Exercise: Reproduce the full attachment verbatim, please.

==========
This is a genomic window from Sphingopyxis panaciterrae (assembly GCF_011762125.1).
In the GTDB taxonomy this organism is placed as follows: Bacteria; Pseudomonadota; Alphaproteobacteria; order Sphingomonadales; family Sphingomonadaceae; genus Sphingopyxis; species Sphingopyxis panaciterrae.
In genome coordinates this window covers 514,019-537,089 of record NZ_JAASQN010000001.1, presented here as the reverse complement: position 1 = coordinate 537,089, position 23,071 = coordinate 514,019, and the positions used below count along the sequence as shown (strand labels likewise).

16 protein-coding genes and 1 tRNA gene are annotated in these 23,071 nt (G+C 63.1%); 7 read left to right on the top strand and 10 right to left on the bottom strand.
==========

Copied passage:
This is a genomic window from Sphingopyxis panaciterrae (assembly GCF_011762125.1).
In the GTDB taxonomy this organism is placed as follows: Bacteria; Pseudomonadota; Alphaproteobacteria; order Sphingomonadales; family Sphingomonadaceae; genus Sphingopyxis; species Sphingopyxis panaciterrae.
In genome coordinates this window covers 514,019-537,089 of record NZ_JAASQN010000001.1, presented here as the reverse complement: position 1 = coordinate 537,089, position 23,071 = coordinate 514,019, and the positions used below count along the sequence as shown (strand labels likewise).

16 protein-coding genes and 1 tRNA gene are annotated in these 23,071 nt (G+C 63.1%); 7 read left to right on the top strand and 10 right to left on the bottom strand.